Publication date: Jul 10, 2023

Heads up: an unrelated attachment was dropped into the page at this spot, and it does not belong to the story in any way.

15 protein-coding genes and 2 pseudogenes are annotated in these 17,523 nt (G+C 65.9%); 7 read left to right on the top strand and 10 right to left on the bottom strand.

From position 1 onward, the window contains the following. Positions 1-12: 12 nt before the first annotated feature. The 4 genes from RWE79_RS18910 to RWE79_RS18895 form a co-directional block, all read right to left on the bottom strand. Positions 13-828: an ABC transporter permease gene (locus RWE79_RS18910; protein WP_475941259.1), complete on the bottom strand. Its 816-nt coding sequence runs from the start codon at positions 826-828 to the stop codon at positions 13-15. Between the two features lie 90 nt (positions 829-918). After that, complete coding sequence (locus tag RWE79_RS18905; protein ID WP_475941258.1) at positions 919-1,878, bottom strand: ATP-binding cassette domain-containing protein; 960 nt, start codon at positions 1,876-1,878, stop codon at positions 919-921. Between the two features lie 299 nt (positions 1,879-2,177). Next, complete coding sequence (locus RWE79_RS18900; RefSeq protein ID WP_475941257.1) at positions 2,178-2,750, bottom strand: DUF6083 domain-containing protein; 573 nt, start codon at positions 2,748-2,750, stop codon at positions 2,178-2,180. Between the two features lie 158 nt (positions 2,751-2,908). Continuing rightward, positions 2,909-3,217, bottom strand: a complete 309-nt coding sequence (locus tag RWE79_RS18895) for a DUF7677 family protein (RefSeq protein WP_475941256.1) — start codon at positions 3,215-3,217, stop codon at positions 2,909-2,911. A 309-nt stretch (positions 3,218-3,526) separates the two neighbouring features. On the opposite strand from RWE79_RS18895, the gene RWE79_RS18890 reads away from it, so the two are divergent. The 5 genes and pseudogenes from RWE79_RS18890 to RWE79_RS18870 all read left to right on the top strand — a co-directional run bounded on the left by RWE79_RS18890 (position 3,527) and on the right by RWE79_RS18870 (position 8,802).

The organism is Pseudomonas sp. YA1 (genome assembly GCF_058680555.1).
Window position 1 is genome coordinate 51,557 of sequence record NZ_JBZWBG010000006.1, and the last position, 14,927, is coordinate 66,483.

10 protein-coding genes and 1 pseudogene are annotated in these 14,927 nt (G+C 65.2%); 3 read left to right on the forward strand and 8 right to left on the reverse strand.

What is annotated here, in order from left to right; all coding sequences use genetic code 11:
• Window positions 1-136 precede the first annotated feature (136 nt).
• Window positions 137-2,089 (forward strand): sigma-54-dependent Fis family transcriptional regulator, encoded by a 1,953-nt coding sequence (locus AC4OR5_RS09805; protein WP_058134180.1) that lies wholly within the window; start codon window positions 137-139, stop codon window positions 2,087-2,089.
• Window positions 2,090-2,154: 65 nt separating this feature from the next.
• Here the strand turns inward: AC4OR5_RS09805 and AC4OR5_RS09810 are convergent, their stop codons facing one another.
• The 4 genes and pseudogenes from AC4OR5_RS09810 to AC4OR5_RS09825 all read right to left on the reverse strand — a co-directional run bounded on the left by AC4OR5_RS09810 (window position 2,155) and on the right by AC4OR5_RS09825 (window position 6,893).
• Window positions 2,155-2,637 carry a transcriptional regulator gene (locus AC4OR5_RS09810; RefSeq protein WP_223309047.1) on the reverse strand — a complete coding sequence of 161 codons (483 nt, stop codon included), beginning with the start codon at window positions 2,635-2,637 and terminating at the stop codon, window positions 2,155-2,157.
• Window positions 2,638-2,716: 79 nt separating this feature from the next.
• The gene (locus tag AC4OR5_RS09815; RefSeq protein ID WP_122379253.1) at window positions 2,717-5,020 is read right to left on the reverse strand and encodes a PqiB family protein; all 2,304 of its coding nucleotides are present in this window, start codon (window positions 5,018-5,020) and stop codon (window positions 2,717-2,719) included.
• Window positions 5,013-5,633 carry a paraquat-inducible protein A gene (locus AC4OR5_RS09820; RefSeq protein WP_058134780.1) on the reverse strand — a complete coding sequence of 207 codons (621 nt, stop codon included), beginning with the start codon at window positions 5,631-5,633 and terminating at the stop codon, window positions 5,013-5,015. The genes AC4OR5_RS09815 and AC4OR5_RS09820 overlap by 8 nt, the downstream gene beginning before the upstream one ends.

The ongoing COVID-19 pandemic is a great challenge to mental health, but fine particulate matter (PM), an increasingly reported risk factor for mental disorders, has been greatly alleviated during the pandemic in many countries. It remains unknown whether COVID-19 outbreak can affect the association between PM exposure and the risk of mental disorders. This study aimed to investigate the associations of total and cause-specific mental disorders with PM exposure before and after the COVID-19 outbreak in China. Data on daily emergency department visits (EDVs) and hospitalizations of mental disorders from 2016 to 2021 were obtained from Anhui Mental Health Center for Hefei city. An interrupted time series analysis was used to quantify the impact of COVID-19 outbreak on EDVs and hospitalizations of mental disorders. A time-stratified case-crossover analysis was employed to evaluate the association of mental disorders with PM exposure before and after the COVID-19 outbreak, especially in the three months following the COVID-19 outbreak. After COVID-19 outbreak, there was an immediate and significant decrease in total mental disorders, including a reduction of 15% (95% CI: 3%-26%) in EDVs and 44% (95% CI: 36%-51%) in hospitalizations. PM exposure was associated with increased risk of EDVs and hospitalizations for total and cause-specific mental disorders (schizophrenia, schizotypal and delusional disorders; neurotic, stress-related, and somatoform disorders) before COVID-19 outbreak, but this PM-related risk elevation significantly decreased after COVID-19 outbreak, with greater risk reduction at the first month after the outbreak. However, young people (0-45 years) were still vulnerable to PM exposure after the COVID-19 outbreak. This study first reveals that the risk of PM-related emergency mental disorders decreased after the COVID-19 outbreak in China. The low concentration of PM might benefit mental health and greater efforts are required to mitigate air pollution in the post-COVID-19 era.